“… the little things are infinitely the most important”
—Arthur Conan Doyle, The Adventures of Sherlock Holmes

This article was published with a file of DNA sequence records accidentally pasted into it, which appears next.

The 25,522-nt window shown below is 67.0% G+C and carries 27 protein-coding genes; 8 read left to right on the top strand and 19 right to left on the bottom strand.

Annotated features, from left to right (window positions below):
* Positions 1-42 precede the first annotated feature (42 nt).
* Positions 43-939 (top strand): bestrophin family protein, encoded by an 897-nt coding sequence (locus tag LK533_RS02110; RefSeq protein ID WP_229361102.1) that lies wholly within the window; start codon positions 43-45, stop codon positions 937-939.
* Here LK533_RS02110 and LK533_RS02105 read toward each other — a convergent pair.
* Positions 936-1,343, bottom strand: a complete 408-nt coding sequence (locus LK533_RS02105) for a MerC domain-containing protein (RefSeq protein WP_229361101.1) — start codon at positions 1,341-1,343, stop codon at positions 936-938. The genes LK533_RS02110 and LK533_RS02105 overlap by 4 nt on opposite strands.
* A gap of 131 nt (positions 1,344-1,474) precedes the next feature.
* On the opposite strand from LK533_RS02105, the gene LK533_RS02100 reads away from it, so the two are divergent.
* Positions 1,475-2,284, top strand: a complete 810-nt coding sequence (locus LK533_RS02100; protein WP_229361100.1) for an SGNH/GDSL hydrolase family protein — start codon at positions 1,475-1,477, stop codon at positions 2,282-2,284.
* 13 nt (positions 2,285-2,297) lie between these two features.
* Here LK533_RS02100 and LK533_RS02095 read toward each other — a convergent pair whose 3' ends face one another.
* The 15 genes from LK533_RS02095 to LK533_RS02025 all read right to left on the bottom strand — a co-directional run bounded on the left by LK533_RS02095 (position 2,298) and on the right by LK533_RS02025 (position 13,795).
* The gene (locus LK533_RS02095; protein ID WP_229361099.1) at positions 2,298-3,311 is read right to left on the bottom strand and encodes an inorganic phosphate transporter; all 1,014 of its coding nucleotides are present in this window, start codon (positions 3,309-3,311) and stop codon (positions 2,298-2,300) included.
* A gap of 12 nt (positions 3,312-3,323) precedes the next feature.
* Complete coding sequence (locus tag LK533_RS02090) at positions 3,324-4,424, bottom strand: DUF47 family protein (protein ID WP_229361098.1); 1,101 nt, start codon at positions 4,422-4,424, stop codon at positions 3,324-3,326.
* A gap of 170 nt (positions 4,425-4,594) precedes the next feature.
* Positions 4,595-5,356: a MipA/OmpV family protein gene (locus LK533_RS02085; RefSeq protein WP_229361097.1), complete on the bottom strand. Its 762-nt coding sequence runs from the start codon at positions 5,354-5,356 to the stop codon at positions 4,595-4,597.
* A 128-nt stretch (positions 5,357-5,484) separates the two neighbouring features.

Diffusion of a new technology is determined by five characteristics: relative advantage, compatibility, complexity, opportunity for a trial, and observability. Relative advantage is the superiority over current methodologies and is considered one of the most important attributes for a new technology success but for practical use, complexity, opportunity for a trial, and observability are very important.1 The use of phase analysis from gated-SPECT myocardial perfusion imaging (MPI) for the evaluation of left ventricular mechanical dyssynchrony (LVMD) is completing 15 years since its first description.2 The method is count-based and is anchored in the fact that regional maximum counts in myocardium are linearly proportional to myocardial wall thickening based on the partial volume effect. Onset of mechanical contraction of the region (phase angle) is derived from the fitting of first harmonic Fourier curve to the discrete regional maximum counts during the cardiac cycle.2,3 The relative advantage of this method over radionuclide ventriculography is that it is very reproducible,4 does not increase radiation exposure or adds any significant change in acquisition protocols and, most important, myocardial perfusion scintigraphy has the advantage of showing, in a single test, both ventricular perfusion disturbances and the phase analysis, also allowing the discrimination of scar areas in the LV that are inappropriate for LV lead implantation during cardiac resynchronization therapy (CRT).5 All the new gated-SPECT software packages now available in the market have validated capabilities for phase analysis in MPI.6 The clinical results of the technique are so significant that Port wrote in this journal few years ago: “Cardiac dyssynchrony: We have the tools. It is time to use them.”7 Why the adoption of phase analysis from gated-SPECT MPI is not universalized in the clinical practice today? First, evidence is still mounting that phase analysis parameters can be used in clinical decision-making.8,9 Recently, two studies have shown opposite results. Peix et al. in a non-randomized, international, multicenter trial: ‘‘Value of intraventricular synchronism assessment by gated-SPECT MPI in the management of heart failure patients submitted to cardiac resynchronization therapy’’ (IAEA VISION-CRT) with 195 consecutive patients was not able to show that baseline dyssynchrony or on-target lead placement was predictive of better clinical response after CRT implantation.10 However, Zou et al. in a prospective, randomized trial with 194 consecutive patients, demonstrated that the use of gated-SPECT imaging to assess LV latest activation improved the rate of on-target LV lead placement, which increased the CRT efficacy.11